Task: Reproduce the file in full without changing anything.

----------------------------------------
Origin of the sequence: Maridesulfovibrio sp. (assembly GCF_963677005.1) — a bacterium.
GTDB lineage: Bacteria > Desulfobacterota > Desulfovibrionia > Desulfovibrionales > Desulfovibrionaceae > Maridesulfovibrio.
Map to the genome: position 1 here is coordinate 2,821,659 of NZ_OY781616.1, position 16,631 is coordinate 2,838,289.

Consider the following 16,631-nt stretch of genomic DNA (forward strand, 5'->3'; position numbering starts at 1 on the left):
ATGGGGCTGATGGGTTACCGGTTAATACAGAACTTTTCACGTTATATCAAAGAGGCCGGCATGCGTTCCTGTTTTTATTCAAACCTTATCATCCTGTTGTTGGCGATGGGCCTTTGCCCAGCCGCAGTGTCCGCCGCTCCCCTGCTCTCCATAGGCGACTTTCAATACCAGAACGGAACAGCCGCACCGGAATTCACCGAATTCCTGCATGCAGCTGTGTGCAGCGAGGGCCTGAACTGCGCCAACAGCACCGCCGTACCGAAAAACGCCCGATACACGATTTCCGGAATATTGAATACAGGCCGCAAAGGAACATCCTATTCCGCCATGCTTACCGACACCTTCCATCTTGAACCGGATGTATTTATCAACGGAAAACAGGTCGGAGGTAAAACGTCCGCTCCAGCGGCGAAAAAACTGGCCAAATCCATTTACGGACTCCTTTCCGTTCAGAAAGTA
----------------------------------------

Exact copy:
Origin of the sequence: Maridesulfovibrio sp. (assembly GCF_963677005.1) — a bacterium.
GTDB lineage: Bacteria > Desulfobacterota > Desulfovibrionia > Desulfovibrionales > Desulfovibrionaceae > Maridesulfovibrio.
Map to the genome: position 1 here is coordinate 2,821,659 of NZ_OY781616.1, position 16,631 is coordinate 2,838,289.

Consider the following 16,631-nt stretch of genomic DNA (forward strand, 5'->3'; position numbering starts at 1 on the left):
ATGGGGCTGATGGGTTACCGGTTAATACAGAACTTTTCACGTTATATCAAAGAGGCCGGCATGCGTTCCTGTTTTTATTCAAACCTTATCATCCTGTTGTTGGCGATGGGCCTTTGCCCAGCCGCAGTGTCCGCCGCTCCCCTGCTCTCCATAGGCGACTTTCAATACCAGAACGGAACAGCCGCACCGGAATTCACCGAATTCCTGCATGCAGCTGTGTGCAGCGAGGGCCTGAACTGCGCCAACAGCACCGCCGTACCGAAAAACGCCCGATACACGATTTCCGGAATATTGAATACAGGCCGCAAAGGAACATCCTATTCCGCCATGCTTACCGACACCTTCCATCTTGAACCGGATGTATTTATCAACGGAAAACAGGTCGGAGGTAAAACGTCCGCTCCAGCGGCGAAAAAACTGGCCAAATCCATTTACGGACTCCTTTCCGTTCAGAAAGTA